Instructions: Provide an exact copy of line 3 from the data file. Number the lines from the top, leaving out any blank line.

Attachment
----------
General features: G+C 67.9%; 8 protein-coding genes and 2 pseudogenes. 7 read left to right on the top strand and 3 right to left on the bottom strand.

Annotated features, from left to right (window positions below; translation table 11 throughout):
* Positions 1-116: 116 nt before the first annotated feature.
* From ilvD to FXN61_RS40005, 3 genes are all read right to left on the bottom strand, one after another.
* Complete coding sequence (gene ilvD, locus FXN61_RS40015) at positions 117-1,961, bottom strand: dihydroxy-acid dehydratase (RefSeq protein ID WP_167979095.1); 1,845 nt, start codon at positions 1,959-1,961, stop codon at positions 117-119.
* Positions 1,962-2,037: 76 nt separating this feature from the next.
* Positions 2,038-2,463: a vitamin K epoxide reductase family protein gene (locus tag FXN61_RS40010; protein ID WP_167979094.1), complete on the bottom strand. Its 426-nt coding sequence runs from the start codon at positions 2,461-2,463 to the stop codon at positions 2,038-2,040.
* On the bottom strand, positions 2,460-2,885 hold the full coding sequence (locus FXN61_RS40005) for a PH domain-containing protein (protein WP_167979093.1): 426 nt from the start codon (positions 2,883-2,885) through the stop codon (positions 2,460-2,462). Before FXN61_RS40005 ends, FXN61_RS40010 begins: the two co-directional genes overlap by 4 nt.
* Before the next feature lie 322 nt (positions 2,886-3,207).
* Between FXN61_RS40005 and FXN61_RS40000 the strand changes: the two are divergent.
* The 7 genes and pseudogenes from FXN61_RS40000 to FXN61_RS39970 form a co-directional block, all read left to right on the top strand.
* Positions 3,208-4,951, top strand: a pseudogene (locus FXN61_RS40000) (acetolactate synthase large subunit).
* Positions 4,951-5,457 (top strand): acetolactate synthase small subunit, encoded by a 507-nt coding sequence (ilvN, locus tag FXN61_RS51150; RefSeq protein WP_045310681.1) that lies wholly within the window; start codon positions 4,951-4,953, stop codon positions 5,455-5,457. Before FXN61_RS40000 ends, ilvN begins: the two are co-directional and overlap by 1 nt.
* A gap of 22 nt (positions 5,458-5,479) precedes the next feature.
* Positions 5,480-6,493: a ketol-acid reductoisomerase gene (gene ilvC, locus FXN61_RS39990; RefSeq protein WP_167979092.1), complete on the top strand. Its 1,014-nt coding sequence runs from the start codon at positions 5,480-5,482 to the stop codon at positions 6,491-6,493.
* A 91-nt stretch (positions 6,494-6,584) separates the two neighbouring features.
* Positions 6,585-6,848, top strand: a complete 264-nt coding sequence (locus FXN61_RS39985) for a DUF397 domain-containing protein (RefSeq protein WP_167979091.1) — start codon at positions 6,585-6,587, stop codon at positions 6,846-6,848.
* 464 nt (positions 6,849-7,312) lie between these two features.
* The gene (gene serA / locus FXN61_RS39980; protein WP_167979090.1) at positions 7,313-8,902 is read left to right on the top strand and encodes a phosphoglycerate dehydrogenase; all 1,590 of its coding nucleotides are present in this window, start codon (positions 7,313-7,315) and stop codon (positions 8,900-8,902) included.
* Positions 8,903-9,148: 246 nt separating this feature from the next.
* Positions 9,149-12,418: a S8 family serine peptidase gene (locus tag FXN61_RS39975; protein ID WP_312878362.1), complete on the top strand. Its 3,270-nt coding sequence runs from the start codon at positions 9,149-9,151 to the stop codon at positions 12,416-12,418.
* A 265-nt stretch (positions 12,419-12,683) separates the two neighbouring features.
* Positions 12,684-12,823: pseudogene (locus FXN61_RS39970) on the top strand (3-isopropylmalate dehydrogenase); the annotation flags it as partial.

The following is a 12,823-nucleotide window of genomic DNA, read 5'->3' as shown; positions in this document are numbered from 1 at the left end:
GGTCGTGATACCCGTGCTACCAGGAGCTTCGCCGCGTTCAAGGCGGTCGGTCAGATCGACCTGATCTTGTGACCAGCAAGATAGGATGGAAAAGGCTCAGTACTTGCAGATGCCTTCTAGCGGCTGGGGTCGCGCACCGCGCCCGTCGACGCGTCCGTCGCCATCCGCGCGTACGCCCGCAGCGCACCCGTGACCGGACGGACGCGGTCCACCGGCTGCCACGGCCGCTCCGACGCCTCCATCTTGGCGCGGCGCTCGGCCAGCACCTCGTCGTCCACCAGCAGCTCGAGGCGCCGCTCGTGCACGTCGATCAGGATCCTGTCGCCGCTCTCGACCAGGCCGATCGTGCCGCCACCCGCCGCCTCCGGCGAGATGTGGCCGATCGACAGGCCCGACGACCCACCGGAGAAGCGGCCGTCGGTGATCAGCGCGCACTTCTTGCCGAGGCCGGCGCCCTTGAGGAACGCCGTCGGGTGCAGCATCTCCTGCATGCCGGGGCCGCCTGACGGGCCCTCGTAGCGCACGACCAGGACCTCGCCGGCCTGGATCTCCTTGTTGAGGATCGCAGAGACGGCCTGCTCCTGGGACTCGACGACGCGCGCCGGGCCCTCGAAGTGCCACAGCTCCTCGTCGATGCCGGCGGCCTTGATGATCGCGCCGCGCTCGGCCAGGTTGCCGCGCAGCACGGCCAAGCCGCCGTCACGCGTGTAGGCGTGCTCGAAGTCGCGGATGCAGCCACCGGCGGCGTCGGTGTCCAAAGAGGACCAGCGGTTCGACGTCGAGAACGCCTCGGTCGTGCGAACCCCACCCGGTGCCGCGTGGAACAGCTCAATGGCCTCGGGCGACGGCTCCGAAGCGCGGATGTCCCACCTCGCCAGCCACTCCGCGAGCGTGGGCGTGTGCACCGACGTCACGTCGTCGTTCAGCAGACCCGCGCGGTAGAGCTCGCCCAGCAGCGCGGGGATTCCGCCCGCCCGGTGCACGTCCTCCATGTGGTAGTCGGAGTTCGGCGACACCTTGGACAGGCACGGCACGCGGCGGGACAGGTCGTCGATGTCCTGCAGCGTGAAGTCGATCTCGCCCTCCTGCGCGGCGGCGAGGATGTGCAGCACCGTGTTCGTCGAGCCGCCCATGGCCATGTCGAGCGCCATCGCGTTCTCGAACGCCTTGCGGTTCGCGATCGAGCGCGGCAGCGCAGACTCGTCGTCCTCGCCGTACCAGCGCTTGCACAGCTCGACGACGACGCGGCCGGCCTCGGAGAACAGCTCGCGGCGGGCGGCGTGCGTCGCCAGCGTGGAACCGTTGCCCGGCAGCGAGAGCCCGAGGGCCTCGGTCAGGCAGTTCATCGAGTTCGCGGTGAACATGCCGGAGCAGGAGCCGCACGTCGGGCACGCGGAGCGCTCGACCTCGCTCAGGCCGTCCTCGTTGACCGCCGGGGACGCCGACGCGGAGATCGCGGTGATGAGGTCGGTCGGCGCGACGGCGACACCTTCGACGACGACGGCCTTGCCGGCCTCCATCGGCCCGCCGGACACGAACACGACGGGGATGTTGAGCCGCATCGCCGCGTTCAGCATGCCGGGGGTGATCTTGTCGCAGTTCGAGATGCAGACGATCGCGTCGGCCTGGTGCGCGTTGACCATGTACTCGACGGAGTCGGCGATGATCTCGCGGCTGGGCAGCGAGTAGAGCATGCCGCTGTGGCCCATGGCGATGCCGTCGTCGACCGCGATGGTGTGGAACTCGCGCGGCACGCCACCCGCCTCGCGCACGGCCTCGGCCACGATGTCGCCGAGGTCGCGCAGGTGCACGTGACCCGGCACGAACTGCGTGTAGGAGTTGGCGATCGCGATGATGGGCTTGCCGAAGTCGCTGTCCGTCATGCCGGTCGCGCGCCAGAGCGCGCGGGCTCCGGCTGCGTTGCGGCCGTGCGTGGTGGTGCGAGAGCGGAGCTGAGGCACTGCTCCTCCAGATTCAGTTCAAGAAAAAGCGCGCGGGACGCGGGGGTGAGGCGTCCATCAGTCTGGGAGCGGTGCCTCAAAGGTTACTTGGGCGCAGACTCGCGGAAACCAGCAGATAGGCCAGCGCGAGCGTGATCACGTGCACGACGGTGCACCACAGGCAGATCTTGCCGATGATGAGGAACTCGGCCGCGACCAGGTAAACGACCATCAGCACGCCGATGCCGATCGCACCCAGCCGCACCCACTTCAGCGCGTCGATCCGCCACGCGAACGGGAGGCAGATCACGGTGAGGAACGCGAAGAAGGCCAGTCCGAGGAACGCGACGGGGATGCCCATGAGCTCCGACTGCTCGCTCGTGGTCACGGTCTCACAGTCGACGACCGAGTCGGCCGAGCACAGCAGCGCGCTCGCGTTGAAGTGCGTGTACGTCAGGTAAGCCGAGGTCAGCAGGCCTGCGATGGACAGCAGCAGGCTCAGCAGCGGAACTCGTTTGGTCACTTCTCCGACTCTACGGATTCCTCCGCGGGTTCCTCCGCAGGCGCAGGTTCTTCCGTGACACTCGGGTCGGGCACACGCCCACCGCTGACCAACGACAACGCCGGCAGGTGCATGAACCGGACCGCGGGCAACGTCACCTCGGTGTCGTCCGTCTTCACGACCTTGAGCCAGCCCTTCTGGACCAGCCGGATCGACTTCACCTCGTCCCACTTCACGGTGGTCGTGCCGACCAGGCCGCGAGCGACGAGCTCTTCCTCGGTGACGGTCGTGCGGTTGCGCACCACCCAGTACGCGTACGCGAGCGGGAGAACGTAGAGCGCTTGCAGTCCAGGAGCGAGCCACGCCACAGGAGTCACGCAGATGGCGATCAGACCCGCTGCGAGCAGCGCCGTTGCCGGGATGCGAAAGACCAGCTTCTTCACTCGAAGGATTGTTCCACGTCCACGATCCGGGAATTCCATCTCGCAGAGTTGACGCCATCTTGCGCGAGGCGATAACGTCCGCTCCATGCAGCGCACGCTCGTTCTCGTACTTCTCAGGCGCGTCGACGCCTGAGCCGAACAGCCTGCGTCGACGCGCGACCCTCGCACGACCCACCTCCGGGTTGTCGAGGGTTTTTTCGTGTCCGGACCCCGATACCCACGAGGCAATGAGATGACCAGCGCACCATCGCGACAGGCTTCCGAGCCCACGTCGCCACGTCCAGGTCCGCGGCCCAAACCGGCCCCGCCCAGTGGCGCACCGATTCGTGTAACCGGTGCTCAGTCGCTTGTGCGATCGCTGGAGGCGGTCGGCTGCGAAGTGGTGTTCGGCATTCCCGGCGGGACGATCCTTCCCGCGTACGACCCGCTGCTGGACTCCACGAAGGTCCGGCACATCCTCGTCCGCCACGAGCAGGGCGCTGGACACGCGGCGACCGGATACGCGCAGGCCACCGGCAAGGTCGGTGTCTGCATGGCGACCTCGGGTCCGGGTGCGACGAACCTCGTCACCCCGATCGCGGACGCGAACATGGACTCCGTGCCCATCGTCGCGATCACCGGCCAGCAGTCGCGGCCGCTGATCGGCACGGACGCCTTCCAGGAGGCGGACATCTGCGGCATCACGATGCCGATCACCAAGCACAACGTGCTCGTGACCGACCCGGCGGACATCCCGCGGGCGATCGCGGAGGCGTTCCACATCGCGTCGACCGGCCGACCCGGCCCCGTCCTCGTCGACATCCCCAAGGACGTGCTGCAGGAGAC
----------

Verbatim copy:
* Positions 1-116: 116 nt before the first annotated feature.